After much debate, the Weres have decided it's time to let the human world know that vampires are not the only paranormal creatures dwelling alongside them. Simultaneously, in newsrooms across America, friendly spokespeople change in front of the cameras. In Sookie Stackhouse's workplace, Merlotte's bar, the report is accompanied by her boss Sam's transformation into a collie and her friend Amelia's boyfriend Tray turning into a wolf. She can tell through her gift that the revelations, both global and local, are generally well received in the bar, but her former best friend Arlene is a notable exception. A convert to the Fellowship of the Sun, an anti-vampire 'religion,' Arlene's initially unsure of how to respond, but she quickly moves to outraged revulsion.
When the body of Sookie's brother Jason's pregnant ex-wife Crystal is found nailed to a cross, her limbs partly transformed into their panther form, Jason is a prime suspect. In light of the revelation, though, the murder is being looked at as a possible hate crime. In uncovering the killer Sookie is in more danger than ever before, and from an unexpected source. She gains and loses part of her already tiny family, and consolidates her relationship with vampire sheriff Eric. Former lover, and vampire, Bill is still interested, but he'll never be more than a friend to her now, though when her fairy great-grandfather Niall tells her “the vampire is not a bad man, and he loves you”, she's not sure which one he means.
As I said in March (when reviewing From Dead to Worse), I've been finding the more recent books a little flat. Although there's a heaping of back story that has to be slogged through at the beginning of each novel, I enjoyed Dead and Gone far more than I expected. The characters were interesting, there was a hell of a lot of action, and for once Sookie didn't make a new conquest. I wasn't wholly satisfied, and one sizable plot point particular irritated me:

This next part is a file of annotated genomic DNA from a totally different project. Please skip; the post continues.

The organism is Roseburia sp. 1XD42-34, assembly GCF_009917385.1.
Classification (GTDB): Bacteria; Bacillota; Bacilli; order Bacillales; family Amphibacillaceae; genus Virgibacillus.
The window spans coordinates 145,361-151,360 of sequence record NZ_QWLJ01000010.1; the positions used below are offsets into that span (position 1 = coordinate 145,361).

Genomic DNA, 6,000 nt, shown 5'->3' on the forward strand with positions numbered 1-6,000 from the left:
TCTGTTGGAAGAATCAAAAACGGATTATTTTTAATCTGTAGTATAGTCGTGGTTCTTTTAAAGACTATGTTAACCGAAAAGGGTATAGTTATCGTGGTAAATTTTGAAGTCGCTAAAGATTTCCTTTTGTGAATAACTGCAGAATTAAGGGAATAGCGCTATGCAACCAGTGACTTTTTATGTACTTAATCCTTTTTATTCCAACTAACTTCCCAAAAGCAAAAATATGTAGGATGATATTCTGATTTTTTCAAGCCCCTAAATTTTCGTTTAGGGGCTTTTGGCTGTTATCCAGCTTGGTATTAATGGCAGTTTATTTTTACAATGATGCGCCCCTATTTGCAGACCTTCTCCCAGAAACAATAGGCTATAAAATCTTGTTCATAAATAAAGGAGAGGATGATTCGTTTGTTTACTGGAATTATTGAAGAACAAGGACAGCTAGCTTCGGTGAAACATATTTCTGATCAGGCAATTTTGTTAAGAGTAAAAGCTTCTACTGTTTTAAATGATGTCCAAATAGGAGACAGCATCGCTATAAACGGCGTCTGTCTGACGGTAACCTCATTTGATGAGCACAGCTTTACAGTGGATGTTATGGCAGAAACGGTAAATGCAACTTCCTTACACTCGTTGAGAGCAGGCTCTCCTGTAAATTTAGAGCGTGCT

a massive argument divides the fairy folk, who despite their longevity are dwindling in numbers due to decreased fertility. Some fairy believe this is because they're being contaminated by contact with humans, whose inventiveness has provided the fairies with inventions they can use but whose fondness for iron is toxic. This group want to kill all humans with fairy blood and close the passage between our world and theirs, to protect themselves - it was they who drowned Sookie and Jason's parents. The other group, which includes Sookie's great-grandfather, want to maintain things as they are, knowing this will trigger a war which will only end when the leaders of one or other side are killed. Despite winning a battle that sees all the fairies we've met in the series so far (including Claudine, who's saved Sookie's life several times before and who is - for no good plot reason except pathos - pregnant) die, the victorious Niall decides... to close the doors to the world of the Fae anyway. WTF? Couldn't he and his brother's son Breandan have talked about it first? Maybe reached a compromise along the lines of - we'll spare the fairy-tinged humans but close the passage and not allow any more interbreeding?
This irritating quibble aside I did, as I said, enjoy this installment more than I expected, and I'm quite looking forward to the next one, though I'd rather read another in the Harper Connelly series. - Alex